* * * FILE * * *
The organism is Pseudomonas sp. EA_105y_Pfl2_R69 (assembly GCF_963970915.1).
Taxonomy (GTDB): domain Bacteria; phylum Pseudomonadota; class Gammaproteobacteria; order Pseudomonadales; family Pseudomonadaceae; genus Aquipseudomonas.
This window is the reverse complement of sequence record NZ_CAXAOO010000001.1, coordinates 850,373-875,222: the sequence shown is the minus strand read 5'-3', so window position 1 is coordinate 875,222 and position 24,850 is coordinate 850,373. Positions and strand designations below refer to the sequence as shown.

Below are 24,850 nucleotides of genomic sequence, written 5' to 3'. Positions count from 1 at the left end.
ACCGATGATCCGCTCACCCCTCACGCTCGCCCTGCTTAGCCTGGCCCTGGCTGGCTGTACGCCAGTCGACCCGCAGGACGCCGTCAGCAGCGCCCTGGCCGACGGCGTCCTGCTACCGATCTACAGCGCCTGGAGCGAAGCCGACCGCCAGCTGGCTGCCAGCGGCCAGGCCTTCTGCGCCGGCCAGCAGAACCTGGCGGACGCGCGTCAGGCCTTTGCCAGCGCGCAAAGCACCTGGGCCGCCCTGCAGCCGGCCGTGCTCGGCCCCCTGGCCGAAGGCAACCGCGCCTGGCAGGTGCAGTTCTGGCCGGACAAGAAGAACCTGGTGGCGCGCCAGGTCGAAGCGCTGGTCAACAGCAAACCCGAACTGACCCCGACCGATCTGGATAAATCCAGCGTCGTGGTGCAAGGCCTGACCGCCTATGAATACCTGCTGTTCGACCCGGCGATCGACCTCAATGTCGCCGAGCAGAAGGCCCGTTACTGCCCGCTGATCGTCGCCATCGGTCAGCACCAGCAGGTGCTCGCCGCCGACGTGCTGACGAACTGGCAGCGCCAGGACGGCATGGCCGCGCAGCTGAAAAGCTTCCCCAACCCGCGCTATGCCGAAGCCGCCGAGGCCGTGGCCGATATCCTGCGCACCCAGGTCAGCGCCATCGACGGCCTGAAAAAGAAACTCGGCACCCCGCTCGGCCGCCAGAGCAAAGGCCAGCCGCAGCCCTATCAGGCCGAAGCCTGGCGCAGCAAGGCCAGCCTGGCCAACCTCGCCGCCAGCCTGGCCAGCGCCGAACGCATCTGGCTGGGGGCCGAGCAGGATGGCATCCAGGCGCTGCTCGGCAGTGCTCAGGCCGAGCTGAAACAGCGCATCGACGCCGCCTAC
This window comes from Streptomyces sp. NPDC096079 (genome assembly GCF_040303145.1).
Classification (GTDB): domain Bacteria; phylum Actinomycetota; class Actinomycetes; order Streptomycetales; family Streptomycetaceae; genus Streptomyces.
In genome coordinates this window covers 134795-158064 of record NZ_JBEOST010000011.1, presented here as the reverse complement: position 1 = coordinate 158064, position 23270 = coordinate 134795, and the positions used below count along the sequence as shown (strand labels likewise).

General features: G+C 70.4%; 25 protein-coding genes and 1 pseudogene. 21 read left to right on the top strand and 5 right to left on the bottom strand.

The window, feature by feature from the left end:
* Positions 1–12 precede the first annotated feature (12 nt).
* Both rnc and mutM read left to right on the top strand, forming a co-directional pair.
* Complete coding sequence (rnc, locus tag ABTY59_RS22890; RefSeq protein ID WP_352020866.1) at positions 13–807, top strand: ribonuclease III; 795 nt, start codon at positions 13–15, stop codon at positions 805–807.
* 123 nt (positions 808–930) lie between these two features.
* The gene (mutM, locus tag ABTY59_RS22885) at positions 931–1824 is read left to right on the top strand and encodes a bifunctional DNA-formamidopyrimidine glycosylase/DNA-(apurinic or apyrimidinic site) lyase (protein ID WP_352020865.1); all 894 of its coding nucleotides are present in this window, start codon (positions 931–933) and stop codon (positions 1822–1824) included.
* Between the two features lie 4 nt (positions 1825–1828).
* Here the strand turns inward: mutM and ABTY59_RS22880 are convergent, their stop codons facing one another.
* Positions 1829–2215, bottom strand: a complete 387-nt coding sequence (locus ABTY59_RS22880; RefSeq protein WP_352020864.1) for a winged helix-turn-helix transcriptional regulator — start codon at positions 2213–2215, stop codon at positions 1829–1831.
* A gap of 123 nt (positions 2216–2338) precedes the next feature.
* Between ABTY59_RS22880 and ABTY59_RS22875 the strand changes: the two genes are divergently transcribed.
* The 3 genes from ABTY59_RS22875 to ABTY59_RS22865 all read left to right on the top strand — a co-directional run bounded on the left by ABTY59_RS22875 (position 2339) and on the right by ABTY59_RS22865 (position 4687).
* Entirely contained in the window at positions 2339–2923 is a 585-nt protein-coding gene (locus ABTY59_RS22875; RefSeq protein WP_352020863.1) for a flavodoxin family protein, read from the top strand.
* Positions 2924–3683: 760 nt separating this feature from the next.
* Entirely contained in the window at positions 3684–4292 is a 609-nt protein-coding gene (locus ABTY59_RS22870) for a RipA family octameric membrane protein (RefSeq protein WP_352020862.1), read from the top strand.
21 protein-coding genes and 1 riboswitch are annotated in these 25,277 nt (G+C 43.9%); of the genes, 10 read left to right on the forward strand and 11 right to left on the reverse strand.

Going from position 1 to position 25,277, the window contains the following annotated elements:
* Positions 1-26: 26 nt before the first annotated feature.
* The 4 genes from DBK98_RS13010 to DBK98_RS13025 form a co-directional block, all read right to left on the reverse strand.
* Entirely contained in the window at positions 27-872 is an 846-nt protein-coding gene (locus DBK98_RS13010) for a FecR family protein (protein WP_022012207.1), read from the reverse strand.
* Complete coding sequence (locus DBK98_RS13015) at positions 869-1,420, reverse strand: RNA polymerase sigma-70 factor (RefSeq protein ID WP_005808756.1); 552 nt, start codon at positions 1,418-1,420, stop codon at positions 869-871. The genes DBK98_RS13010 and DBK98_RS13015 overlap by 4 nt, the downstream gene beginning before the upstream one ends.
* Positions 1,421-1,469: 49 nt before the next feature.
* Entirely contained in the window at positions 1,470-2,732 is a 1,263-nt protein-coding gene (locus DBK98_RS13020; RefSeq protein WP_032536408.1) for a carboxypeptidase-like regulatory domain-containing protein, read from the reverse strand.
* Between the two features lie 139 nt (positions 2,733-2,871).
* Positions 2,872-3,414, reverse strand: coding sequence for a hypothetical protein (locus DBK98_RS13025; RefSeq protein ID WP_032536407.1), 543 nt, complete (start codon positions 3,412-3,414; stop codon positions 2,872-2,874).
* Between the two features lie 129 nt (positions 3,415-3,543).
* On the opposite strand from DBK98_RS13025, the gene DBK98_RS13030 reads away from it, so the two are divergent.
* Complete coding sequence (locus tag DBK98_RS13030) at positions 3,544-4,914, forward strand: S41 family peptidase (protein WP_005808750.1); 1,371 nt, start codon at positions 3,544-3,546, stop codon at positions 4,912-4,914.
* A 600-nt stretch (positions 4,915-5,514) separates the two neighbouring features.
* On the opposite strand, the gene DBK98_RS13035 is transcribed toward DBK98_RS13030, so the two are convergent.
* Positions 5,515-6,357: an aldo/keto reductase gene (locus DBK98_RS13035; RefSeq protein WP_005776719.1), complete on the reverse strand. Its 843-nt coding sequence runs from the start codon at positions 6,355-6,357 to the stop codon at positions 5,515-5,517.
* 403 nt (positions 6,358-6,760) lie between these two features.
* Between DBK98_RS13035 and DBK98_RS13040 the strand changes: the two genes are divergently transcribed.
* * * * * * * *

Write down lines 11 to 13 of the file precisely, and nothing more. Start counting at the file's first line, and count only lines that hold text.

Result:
* Positions 1–12 precede the first annotated feature (12 nt).
* Both rnc and mutM read left to right on the top strand, forming a co-directional pair.
* Complete coding sequence (rnc, locus tag ABTY59_RS22890; RefSeq protein ID WP_352020866.1) at positions 13–807, top strand: ribonuclease III; 795 nt, start codon at positions 13–15, stop codon at positions 805–807.